Thursday, December 21, 2006

Home Ground

Here on the first day of Winter, it’s nice to think of the warmth and promise of Spring, even if just for a few moments. Winter does have its charms, but Spring…I was looking through a few pictures I had taken this last April in a local park I often visit, and thinking about how nice it is to have a place nearby that you visit frequently, that you know well, that comforts you and surprises you in the ways that an old and good friend or family member will.
Having been somewhat unsettled through much of my adult life, there’s no place I go now that I’ve known intimately for all that many years. Many people talk of the relationships they’ve had with places throughout their entire lives, or throughout large chunks of their adult lives, but I just don’t really have that. However, for the last three years, since moving to Newton, I have had Hammond Pond.
Hammond Pond, and the adjoining Webster Conservation Area, is a wonderful and surprisingly wild and varied park in central Newton, straddling both sides of the Hammond Pond Parkway, just north of two separate mall complexes in Chestnut Hill. Though I’ve explored both sides, the east side that includes Hammond Pond itself is the place I usually go. It’s on my way to work, and easy to stop off at for a few minutes (or few hours, if I get up early enough) of birding and tramping about before clocking in. The pond itself, which borders the mall parking lot on the south and an inaccessible red maple swamp to the north, often harbors surprises for those who take the time to scan the water and the trees bordering this small lake. The water is often full of ducks, geese and gulls; in the Spring wood ducks are always present paddling and dabbling along the western shore, and can often be found sitting in nearby trees as well. Before and after ice out there are usually numerous hooded mergansers diving for fish. Two weeks ago I saw one struggling with a sunfish as big as its head; as if that wasn’t enough trouble it was soon attacked by a herring gull which forced it to dive again and again, always resurfacing with the fish still in its beak. Eventually it made its way over to the water’s edge; the gull gave up as it hid itself in the overhanging brush there and finally consumed its enormous meal. Great blue herons are often seen here, ospreys not so often but on a few occasions.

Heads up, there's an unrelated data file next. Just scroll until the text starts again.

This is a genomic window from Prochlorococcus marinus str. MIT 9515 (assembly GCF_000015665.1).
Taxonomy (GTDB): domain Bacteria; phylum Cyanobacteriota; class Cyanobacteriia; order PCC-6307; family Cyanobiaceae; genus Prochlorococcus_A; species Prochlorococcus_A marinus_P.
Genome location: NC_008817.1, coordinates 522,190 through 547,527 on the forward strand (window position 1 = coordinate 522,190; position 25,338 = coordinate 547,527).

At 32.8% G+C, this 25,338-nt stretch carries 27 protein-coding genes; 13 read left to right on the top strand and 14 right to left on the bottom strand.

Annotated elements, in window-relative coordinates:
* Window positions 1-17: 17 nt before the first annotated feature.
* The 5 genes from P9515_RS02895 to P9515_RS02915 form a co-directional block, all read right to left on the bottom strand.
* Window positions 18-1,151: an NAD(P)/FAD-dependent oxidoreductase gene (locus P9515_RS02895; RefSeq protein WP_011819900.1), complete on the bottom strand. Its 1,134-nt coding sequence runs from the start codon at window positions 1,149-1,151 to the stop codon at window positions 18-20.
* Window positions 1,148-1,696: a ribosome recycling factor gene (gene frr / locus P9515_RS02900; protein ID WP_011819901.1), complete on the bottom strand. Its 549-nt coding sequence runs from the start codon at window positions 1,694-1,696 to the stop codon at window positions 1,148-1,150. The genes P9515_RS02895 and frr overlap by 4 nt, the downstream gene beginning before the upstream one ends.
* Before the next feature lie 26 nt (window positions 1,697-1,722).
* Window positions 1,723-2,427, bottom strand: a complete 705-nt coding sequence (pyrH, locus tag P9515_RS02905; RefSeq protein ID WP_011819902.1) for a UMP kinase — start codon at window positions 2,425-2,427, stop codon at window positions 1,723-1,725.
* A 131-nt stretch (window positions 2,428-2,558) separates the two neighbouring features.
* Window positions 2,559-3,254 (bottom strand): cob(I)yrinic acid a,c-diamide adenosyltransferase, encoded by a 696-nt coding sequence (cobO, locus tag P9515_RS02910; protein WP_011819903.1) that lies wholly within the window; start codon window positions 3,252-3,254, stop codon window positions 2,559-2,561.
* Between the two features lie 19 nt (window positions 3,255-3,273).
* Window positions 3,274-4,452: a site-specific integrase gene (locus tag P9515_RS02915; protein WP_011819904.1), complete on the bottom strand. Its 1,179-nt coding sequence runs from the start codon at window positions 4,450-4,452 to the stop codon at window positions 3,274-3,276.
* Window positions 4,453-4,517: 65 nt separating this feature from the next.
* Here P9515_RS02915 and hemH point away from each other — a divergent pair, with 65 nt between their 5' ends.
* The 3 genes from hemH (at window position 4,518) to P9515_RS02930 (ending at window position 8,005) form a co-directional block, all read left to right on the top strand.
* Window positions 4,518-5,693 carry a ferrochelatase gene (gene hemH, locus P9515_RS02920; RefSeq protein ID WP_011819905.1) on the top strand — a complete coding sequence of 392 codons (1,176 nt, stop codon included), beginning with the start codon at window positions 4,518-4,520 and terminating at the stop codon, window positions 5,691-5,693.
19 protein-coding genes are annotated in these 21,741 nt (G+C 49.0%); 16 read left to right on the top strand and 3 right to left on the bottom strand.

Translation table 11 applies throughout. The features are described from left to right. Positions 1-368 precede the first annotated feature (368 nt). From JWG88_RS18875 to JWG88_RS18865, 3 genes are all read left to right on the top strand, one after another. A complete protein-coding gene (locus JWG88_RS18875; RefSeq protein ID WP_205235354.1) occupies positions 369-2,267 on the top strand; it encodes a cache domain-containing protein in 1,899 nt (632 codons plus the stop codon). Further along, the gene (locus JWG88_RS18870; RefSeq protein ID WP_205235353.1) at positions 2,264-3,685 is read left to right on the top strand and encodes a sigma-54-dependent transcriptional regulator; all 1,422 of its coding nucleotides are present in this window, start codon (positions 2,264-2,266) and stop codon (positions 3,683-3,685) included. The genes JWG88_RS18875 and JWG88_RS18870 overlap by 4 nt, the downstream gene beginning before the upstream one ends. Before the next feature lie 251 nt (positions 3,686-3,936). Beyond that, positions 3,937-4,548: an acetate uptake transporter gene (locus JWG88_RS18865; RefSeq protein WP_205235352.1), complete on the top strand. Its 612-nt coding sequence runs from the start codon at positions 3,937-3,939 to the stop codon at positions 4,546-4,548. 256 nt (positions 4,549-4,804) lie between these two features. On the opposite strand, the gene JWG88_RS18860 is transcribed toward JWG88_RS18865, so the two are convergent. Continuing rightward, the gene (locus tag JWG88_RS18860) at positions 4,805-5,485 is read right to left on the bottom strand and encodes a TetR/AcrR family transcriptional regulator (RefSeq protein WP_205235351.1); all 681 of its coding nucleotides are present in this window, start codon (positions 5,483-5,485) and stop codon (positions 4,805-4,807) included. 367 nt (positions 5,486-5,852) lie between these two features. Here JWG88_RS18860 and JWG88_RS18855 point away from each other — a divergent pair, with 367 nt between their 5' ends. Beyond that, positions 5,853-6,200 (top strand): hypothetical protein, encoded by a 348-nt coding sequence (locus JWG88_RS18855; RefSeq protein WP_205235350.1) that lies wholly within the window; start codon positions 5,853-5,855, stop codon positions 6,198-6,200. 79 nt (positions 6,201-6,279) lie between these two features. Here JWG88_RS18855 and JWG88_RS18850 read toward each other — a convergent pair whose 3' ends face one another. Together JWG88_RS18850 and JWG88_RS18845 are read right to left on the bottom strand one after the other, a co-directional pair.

Entering the woods you quickly pass beautifully sculpted cliffs of Roxbury pebblestone that sometimes hold climbers on the weekends. When the palm warblers arrive, usually among the first warblers to do so, they jam this stretch of trees in considerable numbers and think nothing about going about their business not ten feet away, singing their feeble trill and constantly flicking their tail as they forage in the low, open undergrowth.
Just a few minutes of walking brings you to a short dip down into the Webster Conservation area, where a small, clear brook babbles along into a wetland area, a peat bog. Skunk cabbage abounds, and this is usually the first place I spot migrating hermit thrushes, hiding in plain sight in their peculiar and endearing manner. This wetland appears wildly different at different times of year, or even from day to day according to the amount of rain we've been getting. Sometimes it is lush and picturesque, full of frogs and swimming ducks, herons and kingfishers. Other times it is a dank mudpit, and sometimes it appears as a dry, stubbly field bunched with clumps of brown marsh grass along its margins. Once again wood ducks are dependable if there is water to be found. There are always song sparrows, but that is no surprise. I have seen, twice, a coyote trotting along the train tracks on the far side. And some incredible, unseeable species of frog makes the most amazing, bubbling, endless trill in the early mornings, one frog harmonizing with another at strange, jarring intervals.

Moving along, before I cross the train tracks there is a little spot up from the wetland where I look and usually find an ovenbird skulking about the logs and leaf duff in early May. Crossing the tracks finds me in the Houghton Gardens, a more manicured garden area with benches, carefully placed stone steps and small arched bridges over narrow, shallow waterways. Warblers are plentiful here.

Coming back, I skip the wetland and instead head up along a back trail to the top of the bluffs we passed earlier, finding myself in perhaps the most surprising place of all, a rolling open shelf of rock and thick, verdant moss, with views over the high ledges to the pond and swamp below. This place never fails to thrill me with its fragile beauty and unexpected character; the dense heterogeneity of this entire property is a marvel, surrounded by residential neighborhoods, highways and shopping malls, five miles down the road from Boston.

1 comment:

Esme said...

That Flower is so beautiful such a pretty pink. Love, Esme